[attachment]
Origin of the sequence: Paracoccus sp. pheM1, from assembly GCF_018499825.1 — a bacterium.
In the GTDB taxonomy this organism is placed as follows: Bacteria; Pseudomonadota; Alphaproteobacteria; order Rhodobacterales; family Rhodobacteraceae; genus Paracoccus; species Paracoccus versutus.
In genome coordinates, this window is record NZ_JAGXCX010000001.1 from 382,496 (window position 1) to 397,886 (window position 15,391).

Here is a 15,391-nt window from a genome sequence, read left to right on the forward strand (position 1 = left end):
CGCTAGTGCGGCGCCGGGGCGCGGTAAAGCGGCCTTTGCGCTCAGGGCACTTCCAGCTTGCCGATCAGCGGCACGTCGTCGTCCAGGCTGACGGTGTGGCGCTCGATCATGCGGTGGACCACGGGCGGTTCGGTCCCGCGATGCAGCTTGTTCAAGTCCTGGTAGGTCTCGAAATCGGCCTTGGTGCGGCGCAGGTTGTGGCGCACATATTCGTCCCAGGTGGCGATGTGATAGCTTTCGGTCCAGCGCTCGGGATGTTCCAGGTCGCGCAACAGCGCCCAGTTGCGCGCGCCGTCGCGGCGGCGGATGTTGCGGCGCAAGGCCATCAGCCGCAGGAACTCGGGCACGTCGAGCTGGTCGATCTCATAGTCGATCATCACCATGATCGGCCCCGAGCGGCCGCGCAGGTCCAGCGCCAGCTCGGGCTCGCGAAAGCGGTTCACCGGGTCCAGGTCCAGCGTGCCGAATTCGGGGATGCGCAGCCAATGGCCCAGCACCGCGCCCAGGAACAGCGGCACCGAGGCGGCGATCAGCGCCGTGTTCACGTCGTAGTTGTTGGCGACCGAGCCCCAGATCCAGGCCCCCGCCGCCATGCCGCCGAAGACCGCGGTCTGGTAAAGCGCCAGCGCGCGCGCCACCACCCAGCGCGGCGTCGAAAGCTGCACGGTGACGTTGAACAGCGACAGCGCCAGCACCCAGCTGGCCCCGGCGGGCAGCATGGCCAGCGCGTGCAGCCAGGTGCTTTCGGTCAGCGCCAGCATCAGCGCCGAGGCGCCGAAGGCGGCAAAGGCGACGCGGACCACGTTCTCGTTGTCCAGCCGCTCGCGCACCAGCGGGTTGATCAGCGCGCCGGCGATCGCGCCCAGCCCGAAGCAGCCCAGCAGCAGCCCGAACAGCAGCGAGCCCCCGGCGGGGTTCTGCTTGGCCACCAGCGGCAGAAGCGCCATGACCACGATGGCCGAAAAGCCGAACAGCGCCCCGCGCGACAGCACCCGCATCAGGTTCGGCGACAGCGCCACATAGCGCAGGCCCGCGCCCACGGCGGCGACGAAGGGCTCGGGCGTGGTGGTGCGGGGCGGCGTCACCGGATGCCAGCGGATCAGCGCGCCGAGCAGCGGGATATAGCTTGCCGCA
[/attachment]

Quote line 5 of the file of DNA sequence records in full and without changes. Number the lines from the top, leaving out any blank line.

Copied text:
CGCTAGTGCGGCGCCGGGGCGCGGTAAAGCGGCCTTTGCGCTCAGGGCACTTCCAGCTTGCCGATCAGCGGCACGTCGTCGTCCAGGCTGACGGTGTGGCGCTCGATCATGCGGTGGACCACGGGCGGTTCGGTCCCGCGATGCAGCTTGTTCAAGTCCTGGTAGGTCTCGAAATCGGCCTTGGTGCGGCGCAGGTTGTGGCGCACATATTCGTCCCAGGTGGCGATGTGATAGCTTTCGGTCCAGCGCTCGGGATGTTCCAGGTCGCGCAACAGCGCCCAGTTGCGCGCGCCGTCGCGGCGGCGGATGTTGCGGCGCAAGGCCATCAGCCGCAGGAACTCGGGCACGTCGAGCTGGTCGATCTCATAGTCGATCATCACCATGATCGGCCCCGAGCGGCCGCGCAGGTCCAGCGCCAGCTCGGGCTCGCGAAAGCGGTTCACCGGGTCCAGGTCCAGCGTGCCGAATTCGGGGATGCGCAGCCAATGGCCCAGCACCGCGCCCAGGAACAGCGGCACCGAGGCGGCGATCAGCGCCGTGTTCACGTCGTAGTTGTTGGCGACCGAGCCCCAGATCCAGGCCCCCGCCGCCATGCCGCCGAAGACCGCGGTCTGGTAAAGCGCCAGCGCGCGCGCCACCACCCAGCGCGGCGTCGAAAGCTGCACGGTGACGTTGAACAGCGACAGCGCCAGCACCCAGCTGGCCCCGGCGGGCAGCATGGCCAGCGCGTGCAGCCAGGTGCTTTCGGTCAGCGCCAGCATCAGCGCCGAGGCGCCGAAGGCGGCAAAGGCGACGCGGACCACGTTCTCGTTGTCCAGCCGCTCGCGCACCAGCGGGTTGATCAGCGCGCCGGCGATCGCGCCCAGCCCGAAGCAGCCCAGCAGCAGCCCGAACAGCAGCGAGCCCCCGGCGGGGTTCTGCTTGGCCACCAGCGGCAGAAGCGCCATGACCACGATGGCCGAAAAGCCGAACAGCGCCCCGCGCGACAGCACCCGCATCAGGTTCGGCGACAGCGCCACATAGCGCAGGCCCGCGCCCACGGCGGCGACGAAGGGCTCGGGCGTGGTGGTGCGGGGCGGCGTCACCGGATGCCAGCGGATCAGCGCGCCGAGCAGCGGGATATAGCTTGCCGCA